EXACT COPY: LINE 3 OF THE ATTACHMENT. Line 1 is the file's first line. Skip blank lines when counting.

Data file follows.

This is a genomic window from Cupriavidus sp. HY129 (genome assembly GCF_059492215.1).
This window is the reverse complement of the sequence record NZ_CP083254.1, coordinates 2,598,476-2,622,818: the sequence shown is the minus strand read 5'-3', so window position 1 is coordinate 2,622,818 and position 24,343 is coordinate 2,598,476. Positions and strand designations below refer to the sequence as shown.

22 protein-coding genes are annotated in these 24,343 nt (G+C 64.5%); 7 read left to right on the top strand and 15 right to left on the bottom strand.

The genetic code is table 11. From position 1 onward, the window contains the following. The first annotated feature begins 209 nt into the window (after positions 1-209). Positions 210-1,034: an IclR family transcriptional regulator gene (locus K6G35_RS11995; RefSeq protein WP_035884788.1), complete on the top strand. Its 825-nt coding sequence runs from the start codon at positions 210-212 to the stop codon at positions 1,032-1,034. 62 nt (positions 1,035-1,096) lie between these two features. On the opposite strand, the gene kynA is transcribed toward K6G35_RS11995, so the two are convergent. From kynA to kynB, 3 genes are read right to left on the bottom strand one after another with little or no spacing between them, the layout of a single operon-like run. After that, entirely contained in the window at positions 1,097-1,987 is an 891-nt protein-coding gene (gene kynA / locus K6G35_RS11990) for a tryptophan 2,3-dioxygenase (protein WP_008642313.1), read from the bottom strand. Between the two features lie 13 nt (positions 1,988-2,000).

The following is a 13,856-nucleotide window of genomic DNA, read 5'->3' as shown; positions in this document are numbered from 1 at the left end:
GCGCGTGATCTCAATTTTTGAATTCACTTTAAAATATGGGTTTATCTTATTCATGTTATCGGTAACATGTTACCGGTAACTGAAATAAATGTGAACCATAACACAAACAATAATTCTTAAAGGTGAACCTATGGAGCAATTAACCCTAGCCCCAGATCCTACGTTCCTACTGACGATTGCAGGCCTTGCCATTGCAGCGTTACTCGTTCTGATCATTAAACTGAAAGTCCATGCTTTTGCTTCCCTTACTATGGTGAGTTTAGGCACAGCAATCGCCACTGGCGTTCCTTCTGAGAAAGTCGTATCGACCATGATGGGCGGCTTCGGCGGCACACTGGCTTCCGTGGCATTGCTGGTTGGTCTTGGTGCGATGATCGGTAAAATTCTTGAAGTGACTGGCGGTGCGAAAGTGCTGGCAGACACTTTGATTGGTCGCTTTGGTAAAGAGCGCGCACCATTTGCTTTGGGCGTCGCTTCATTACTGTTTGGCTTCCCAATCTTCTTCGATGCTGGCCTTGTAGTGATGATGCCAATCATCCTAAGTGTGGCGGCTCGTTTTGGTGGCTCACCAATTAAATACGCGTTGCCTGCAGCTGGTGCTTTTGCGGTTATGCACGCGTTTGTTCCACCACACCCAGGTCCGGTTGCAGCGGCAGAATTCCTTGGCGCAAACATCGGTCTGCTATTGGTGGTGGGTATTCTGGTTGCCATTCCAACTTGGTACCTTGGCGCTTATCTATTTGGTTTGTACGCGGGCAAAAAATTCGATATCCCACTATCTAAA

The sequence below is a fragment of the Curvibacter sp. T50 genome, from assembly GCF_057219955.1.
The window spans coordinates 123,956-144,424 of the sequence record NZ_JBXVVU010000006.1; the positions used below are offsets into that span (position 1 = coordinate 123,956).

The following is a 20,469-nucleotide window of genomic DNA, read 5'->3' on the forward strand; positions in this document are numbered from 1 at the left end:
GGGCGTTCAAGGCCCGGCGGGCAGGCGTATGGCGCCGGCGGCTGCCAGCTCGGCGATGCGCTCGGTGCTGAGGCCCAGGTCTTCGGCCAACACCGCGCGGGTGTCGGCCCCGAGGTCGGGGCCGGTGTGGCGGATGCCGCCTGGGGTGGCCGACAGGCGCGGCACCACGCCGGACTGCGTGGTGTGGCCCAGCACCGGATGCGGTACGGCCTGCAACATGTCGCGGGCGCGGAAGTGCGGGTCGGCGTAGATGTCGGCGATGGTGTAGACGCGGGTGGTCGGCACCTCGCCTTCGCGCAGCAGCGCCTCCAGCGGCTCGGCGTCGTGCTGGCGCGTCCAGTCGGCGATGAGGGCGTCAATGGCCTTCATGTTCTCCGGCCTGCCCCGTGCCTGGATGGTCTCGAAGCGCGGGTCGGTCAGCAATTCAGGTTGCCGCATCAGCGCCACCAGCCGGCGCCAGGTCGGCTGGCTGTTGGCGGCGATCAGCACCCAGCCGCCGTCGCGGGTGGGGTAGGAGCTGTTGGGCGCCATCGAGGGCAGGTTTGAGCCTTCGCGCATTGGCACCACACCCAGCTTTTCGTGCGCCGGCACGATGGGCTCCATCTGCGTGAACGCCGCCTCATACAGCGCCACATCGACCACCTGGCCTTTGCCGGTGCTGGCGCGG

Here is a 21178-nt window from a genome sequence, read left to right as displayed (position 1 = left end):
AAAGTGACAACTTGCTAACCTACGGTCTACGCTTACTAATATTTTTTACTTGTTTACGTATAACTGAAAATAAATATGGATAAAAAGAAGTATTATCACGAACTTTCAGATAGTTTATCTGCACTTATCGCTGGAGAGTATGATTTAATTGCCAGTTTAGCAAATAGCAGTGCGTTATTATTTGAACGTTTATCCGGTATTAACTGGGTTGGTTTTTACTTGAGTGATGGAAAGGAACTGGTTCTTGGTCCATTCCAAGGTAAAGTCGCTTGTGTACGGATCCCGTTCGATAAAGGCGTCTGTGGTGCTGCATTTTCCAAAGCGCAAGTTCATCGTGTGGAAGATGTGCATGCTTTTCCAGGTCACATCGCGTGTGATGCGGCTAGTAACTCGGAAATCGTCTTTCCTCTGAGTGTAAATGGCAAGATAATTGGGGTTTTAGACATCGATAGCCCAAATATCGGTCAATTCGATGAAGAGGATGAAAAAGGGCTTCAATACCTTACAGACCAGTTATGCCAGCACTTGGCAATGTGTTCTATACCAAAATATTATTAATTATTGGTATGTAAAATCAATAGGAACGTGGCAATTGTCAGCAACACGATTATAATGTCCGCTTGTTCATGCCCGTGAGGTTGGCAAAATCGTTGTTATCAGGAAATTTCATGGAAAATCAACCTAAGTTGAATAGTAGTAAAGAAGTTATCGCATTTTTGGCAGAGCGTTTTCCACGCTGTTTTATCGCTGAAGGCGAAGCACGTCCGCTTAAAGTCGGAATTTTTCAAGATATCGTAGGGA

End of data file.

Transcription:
22 protein-coding genes are annotated in these 24,343 nt (G+C 64.5%); 7 read left to right on the top strand and 15 right to left on the bottom strand.